Treasury Auditors Fault Security at Private Collection Agencies

Press Release August 3, 2018

Washington D.C. – A new audit has found that private contractors hired to collect overdue federal tax debt are not adequately securing taxpayer data, more evidence that the IRS’ private collection program should be cancelled.

“Not only does this program lose money and punish low-income taxpayers, now we learn that taxpayers’ personal information may be compromised by insufficient security protocols, which will cost even more taxpayer money to address,” National Treasury Employees Union National President Tony Reardon said. “Congress was wrong to force this program on the IRS and replace the professionally trained civil servants of the IRS with for-profit companies that work on commission.”

Despite two previous failed attempts, Congress mandated that the IRS again use private collection agencies. Starting in April 2017, the IRS has been referring collection cases to four different companies.

The Treasury Inspector General for Tax Administration, in a new audit, reports that one of the companies “could not provide monthly vulnerability scans of systems containing taxpayer data.” And three of the four “were not timely remediating critical- and high-risk vulnerabilities within the required 30 calendar days.”

There were also shortcomings in how the companies’ mailrooms operate. For example, one company did not have “a secure mail processing area for payments and did not secure misdirected payments prior to sending them to the IRS.” Also, three of them “did not back up their video footage to an offsite location.”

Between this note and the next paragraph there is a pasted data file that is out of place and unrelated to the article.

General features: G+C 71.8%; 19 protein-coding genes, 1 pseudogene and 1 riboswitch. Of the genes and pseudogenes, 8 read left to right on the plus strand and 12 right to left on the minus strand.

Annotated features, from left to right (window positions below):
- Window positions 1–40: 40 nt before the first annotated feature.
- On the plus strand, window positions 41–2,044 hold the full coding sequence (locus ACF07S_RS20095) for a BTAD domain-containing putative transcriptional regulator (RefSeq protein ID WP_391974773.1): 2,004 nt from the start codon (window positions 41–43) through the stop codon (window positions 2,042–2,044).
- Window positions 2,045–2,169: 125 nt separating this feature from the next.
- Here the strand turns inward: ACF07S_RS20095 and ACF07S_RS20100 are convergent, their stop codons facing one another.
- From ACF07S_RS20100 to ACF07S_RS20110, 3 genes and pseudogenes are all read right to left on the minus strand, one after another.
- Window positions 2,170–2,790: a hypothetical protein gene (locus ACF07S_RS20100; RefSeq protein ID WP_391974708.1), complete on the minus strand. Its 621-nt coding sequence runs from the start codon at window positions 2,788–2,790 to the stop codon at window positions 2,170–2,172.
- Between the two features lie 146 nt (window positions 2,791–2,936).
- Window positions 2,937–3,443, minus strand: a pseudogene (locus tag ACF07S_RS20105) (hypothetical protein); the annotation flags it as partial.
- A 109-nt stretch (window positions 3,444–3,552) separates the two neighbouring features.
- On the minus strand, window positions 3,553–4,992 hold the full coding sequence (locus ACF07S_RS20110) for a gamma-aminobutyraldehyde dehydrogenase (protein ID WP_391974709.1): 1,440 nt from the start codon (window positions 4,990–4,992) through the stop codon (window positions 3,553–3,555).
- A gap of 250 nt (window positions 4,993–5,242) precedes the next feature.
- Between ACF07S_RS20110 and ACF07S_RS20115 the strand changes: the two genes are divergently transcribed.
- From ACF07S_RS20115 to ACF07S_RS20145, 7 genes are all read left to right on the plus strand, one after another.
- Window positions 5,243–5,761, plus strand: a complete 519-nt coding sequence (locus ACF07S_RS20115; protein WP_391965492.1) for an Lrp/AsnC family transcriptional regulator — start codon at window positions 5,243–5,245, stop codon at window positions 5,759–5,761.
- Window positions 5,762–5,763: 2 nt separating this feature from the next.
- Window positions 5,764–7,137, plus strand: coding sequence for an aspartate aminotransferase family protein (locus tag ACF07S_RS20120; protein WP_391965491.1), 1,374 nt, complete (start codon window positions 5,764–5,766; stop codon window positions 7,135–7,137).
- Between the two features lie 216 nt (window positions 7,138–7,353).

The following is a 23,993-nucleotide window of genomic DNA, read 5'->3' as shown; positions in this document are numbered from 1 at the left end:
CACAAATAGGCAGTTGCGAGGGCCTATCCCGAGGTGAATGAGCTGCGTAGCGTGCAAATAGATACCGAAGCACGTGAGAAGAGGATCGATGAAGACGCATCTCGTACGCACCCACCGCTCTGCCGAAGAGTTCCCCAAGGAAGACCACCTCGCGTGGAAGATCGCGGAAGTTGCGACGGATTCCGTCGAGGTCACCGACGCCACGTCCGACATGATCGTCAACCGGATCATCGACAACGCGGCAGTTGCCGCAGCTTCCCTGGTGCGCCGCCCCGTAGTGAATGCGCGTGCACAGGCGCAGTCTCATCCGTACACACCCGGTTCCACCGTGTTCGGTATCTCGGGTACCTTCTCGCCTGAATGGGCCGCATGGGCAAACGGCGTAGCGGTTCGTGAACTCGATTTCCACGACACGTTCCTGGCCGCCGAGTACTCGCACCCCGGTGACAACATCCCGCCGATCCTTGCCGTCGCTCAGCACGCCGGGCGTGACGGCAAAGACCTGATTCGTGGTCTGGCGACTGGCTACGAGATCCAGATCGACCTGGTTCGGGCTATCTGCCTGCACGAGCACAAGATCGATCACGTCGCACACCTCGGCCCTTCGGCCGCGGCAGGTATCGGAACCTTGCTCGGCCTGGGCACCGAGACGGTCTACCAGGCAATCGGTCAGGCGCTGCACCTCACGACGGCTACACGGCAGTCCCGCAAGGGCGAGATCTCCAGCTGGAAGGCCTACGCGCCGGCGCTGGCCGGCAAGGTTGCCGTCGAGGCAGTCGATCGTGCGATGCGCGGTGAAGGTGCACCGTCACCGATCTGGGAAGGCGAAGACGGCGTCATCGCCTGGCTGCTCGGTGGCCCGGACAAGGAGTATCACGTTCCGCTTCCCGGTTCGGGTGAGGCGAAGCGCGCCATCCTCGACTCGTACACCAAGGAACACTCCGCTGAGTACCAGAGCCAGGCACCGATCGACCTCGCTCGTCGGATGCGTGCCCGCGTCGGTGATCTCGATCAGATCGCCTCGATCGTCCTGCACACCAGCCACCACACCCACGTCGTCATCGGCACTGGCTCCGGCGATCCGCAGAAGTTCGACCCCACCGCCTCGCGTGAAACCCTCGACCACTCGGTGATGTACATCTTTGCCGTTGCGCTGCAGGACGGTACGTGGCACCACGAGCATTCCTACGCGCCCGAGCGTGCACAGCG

Finally, the audit said that the IRS will not have a true sense of the companies’ security posture without additional information.

“Americans are already under siege from cyberattacks and hackers who are trying to steal their personal data and financial information. Congress should make sure that the IRS does not expose them to even more threats because they let private contractors do government work,” Reardon said.

The National Taxpayer Advocate recently reported that the private debt collection program has cost $45.5 million to administer but has resulted in collections of $35.4 million, through March 15. And in response to growing concerns that the program disproportionately targets lower-income people, the U.S. House passed legislation to prevent taxpayers making less than 250 percent of the federal poverty level from being referred to the private companies.

NTEU represents about 70,000 frontline IRS workers around the country and opposes efforts to privatize part of the agency’s workload.

NTEU represents 150,000 employees at 33 federal agencies and departments.